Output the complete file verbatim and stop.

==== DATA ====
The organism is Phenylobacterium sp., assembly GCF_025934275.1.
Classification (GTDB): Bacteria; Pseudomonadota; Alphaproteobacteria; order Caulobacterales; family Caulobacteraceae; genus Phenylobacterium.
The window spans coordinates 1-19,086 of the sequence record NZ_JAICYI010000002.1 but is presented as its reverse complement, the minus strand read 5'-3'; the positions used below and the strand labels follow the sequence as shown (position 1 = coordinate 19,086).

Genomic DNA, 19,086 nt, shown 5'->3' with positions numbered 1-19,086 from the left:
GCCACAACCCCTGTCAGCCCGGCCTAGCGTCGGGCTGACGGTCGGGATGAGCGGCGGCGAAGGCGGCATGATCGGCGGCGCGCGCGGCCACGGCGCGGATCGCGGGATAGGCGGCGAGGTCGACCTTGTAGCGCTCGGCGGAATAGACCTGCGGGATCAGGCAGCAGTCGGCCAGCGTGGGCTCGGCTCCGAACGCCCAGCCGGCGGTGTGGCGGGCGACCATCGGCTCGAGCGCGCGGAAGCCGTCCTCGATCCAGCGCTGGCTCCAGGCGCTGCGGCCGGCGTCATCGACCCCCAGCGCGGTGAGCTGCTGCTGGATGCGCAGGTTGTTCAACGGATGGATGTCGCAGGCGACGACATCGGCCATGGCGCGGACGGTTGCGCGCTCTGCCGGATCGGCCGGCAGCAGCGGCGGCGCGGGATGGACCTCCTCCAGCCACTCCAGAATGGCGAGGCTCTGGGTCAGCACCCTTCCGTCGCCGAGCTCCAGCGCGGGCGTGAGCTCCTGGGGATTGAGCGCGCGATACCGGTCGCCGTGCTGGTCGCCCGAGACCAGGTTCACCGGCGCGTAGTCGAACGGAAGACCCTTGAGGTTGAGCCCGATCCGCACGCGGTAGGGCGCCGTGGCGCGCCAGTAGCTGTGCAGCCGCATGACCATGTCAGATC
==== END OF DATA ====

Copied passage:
The organism is Phenylobacterium sp., assembly GCF_025934275.1.
Classification (GTDB): Bacteria; Pseudomonadota; Alphaproteobacteria; order Caulobacterales; family Caulobacteraceae; genus Phenylobacterium.
The window spans coordinates 1-19,086 of the sequence record NZ_JAICYI010000002.1 but is presented as its reverse complement, the minus strand read 5'-3'; the positions used below and the strand labels follow the sequence as shown (position 1 = coordinate 19,086).

Genomic DNA, 19,086 nt, shown 5'->3' with positions numbered 1-19,086 from the left:
GCCACAACCCCTGTCAGCCCGGCCTAGCGTCGGGCTGACGGTCGGGATGAGCGGCGGCGAAGGCGGCATGATCGGCGGCGCGCGCGGCCACGGCGCGGATCGCGGGATAGGCGGCGAGGTCGACCTTGTAGCGCTCGGCGGAATAGACCTGCGGGATCAGGCAGCAGTCGGCCAGCGTGGGCTCGGCTCCGAACGCCCAGCCGGCGGTGTGGCGGGCGACCATCGGCTCGAGCGCGCGGAAGCCGTCCTCGATCCAGCGCTGGCTCCAGGCGCTGCGGCCGGCGTCATCGACCCCCAGCGCGGTGAGCTGCTGCTGGATGCGCAGGTTGTTCAACGGATGGATGTCGCAGGCGACGACATCGGCCATGGCGCGGACGGTTGCGCGCTCTGCCGGATCGGCCGGCAGCAGCGGCGGCGCGGGATGGACCTCCTCCAGCCACTCCAGAATGGCGAGGCTCTGGGTCAGCACCCTTCCGTCGCCGAGCTCCAGCGCGGGCGTGAGCTCCTGGGGATTGAGCGCGCGATACCGGTCGCCGTGCTGGTCGCCCGAGACCAGGTTCACCGGCGCGTAGTCGAACGGAAGACCCTTGAGGTTGAGCCCGATCCGCACGCGGTAGGGCGCCGTGGCGCGCCAGTAGCTGTGCAGCCGCATGACCATGTCAGATC